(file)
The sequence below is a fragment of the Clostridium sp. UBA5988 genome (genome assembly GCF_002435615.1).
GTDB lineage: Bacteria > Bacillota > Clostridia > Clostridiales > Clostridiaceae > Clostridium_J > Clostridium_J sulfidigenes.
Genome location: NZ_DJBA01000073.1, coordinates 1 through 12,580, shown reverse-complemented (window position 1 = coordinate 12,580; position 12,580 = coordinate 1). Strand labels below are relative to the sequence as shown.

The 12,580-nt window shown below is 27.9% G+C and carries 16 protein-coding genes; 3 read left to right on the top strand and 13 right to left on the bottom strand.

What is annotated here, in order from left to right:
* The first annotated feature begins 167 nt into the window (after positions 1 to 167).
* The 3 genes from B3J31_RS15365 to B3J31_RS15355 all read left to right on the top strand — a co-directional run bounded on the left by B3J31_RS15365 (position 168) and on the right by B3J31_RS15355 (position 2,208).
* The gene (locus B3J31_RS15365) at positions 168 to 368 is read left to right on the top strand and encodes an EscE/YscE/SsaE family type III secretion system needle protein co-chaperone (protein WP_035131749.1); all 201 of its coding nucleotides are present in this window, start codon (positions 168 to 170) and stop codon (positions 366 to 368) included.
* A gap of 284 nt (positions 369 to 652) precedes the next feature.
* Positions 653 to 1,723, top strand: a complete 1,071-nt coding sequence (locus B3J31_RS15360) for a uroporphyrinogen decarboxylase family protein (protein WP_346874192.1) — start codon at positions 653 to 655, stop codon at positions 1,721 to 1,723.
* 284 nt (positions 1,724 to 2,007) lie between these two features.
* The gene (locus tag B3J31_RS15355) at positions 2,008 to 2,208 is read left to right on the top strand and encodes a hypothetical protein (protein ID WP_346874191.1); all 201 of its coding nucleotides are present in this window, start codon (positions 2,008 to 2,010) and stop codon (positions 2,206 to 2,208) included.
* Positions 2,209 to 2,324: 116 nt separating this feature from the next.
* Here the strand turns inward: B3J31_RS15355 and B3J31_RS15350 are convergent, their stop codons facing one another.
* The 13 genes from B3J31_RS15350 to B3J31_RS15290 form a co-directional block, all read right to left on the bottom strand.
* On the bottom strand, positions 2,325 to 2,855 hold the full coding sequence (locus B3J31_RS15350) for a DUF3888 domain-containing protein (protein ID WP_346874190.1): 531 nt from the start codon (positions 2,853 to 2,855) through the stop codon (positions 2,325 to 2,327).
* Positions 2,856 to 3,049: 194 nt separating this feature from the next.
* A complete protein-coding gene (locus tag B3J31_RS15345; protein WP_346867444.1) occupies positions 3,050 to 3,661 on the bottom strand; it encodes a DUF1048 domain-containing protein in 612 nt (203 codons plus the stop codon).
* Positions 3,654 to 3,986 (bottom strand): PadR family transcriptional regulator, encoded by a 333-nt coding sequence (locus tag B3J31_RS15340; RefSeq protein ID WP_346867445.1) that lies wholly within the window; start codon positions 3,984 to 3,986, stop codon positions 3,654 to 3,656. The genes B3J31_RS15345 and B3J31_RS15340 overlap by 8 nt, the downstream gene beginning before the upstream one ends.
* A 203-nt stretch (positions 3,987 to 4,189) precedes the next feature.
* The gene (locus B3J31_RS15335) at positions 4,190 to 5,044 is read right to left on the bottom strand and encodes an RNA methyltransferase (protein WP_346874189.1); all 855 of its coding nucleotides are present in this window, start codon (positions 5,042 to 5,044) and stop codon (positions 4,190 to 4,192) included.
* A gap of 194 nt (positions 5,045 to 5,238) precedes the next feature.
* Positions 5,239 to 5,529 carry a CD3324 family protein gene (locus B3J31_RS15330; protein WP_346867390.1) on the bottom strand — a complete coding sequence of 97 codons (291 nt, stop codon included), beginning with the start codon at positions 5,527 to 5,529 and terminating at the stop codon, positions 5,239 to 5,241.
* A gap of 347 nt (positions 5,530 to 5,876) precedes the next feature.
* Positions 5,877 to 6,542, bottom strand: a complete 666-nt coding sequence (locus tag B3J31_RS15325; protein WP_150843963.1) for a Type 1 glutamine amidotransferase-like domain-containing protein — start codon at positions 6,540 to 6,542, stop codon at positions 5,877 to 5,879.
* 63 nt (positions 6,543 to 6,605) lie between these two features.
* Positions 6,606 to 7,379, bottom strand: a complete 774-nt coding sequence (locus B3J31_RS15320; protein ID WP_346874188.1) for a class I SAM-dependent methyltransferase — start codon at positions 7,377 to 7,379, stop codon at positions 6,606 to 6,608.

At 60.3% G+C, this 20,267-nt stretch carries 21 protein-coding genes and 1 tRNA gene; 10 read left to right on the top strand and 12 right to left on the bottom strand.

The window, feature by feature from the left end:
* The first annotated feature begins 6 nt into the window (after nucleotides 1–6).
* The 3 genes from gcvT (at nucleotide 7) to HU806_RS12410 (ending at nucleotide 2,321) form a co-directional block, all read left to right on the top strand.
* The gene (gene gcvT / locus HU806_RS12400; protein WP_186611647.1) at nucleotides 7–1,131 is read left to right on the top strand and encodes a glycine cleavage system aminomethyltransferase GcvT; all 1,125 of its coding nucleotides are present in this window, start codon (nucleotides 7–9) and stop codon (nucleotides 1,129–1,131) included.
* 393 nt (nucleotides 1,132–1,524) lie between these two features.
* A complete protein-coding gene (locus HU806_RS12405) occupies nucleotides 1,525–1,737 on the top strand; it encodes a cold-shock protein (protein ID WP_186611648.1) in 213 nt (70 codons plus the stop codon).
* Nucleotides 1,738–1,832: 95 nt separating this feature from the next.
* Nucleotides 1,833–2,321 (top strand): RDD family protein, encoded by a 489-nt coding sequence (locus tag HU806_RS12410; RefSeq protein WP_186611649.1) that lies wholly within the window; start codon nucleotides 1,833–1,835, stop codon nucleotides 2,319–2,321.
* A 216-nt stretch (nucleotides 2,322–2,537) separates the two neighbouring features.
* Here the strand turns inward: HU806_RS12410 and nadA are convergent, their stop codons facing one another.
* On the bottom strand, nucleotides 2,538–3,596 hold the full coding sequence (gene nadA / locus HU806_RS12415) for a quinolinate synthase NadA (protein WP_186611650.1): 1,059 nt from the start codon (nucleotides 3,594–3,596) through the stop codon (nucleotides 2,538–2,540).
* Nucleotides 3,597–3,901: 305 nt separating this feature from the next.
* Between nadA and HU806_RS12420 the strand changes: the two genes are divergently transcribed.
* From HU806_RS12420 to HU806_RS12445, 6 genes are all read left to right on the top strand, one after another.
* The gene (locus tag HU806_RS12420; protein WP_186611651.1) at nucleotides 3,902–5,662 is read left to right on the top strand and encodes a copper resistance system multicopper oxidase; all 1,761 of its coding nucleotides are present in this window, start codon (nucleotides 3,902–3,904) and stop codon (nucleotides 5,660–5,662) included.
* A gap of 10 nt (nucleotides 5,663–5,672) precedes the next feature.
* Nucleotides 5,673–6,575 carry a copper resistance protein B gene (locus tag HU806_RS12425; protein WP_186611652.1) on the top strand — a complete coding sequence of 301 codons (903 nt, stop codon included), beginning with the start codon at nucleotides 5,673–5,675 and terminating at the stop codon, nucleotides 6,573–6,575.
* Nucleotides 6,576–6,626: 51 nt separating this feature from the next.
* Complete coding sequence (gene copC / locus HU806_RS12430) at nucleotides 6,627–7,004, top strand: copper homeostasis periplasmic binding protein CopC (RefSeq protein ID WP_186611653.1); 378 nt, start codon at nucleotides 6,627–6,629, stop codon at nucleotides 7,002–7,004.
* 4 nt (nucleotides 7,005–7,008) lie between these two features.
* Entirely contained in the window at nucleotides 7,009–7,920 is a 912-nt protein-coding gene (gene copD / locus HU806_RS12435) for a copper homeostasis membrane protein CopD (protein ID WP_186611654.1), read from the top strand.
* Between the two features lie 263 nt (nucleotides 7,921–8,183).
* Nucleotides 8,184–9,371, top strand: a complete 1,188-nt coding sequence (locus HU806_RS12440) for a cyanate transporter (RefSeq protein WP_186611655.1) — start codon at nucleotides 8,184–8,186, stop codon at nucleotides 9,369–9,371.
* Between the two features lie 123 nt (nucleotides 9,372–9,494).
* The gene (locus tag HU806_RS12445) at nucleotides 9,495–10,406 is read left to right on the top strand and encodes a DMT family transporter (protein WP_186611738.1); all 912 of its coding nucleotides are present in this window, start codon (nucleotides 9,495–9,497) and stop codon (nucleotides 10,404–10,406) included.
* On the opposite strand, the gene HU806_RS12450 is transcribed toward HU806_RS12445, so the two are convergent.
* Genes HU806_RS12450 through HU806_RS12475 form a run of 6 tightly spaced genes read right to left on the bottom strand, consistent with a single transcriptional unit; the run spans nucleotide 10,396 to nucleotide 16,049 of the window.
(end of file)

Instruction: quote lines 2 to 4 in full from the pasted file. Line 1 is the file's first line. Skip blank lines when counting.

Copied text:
GTDB lineage: Bacteria > Bacillota > Clostridia > Clostridiales > Clostridiaceae > Clostridium_J > Clostridium_J sulfidigenes.
Genome location: NZ_DJBA01000073.1, coordinates 1 through 12,580, shown reverse-complemented (window position 1 = coordinate 12,580; position 12,580 = coordinate 1). Strand labels below are relative to the sequence as shown.

The 12,580-nt window shown below is 27.9% G+C and carries 16 protein-coding genes; 3 read left to right on the top strand and 13 right to left on the bottom strand.